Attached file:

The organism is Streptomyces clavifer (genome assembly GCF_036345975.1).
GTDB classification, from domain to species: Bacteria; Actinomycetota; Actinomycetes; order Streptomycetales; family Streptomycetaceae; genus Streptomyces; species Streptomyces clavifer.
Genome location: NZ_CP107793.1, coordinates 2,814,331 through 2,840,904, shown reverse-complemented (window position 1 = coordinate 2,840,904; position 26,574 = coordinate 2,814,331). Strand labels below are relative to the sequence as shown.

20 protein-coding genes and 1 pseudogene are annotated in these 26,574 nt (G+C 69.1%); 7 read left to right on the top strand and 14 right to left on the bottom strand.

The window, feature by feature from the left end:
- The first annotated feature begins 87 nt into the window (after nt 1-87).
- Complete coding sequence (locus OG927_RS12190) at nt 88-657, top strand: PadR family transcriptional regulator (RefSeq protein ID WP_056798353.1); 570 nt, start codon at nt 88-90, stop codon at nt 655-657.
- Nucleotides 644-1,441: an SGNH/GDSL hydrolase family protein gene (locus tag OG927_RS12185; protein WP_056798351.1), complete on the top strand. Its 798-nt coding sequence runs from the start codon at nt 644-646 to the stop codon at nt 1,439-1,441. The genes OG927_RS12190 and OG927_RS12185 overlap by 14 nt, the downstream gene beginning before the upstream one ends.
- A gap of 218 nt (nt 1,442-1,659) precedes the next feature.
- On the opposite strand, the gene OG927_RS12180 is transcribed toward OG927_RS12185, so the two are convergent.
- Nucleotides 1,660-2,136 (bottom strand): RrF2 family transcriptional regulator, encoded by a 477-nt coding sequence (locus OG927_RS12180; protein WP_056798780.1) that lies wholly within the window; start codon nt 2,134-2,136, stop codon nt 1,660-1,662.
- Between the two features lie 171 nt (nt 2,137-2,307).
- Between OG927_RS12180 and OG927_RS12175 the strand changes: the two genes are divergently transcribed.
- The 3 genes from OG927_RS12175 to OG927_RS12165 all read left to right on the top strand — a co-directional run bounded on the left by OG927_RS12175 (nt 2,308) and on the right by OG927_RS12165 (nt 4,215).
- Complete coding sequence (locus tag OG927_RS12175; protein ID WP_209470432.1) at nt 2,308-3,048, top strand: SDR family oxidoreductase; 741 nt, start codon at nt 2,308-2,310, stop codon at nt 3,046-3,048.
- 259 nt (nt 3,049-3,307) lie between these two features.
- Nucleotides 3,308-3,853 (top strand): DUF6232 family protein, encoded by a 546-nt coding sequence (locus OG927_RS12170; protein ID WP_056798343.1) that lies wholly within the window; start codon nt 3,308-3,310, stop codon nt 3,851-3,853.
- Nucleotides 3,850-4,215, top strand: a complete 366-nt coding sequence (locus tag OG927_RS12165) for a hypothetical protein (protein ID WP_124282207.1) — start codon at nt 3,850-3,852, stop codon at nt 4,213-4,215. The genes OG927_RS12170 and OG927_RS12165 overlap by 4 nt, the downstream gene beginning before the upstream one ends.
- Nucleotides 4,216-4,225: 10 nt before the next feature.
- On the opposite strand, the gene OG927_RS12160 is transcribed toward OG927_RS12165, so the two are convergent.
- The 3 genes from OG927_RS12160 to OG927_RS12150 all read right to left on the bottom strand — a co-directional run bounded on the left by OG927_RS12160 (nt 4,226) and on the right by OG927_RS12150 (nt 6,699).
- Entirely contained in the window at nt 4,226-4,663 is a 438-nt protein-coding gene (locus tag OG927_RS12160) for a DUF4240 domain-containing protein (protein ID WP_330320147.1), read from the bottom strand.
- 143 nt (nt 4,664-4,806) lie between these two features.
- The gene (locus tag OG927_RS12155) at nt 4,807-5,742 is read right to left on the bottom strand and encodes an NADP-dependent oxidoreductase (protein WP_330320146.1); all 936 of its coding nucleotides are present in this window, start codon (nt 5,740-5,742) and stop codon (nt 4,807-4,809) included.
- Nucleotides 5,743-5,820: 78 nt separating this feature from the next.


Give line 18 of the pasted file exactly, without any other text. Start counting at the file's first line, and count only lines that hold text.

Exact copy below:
- Nucleotides 3,850-4,215, top strand: a complete 366-nt coding sequence (locus tag OG927_RS12165) for a hypothetical protein (protein ID WP_124282207.1) — start codon at nt 3,850-3,852, stop codon at nt 4,213-4,215. The genes OG927_RS12170 and OG927_RS12165 overlap by 4 nt, the downstream gene beginning before the upstream one ends.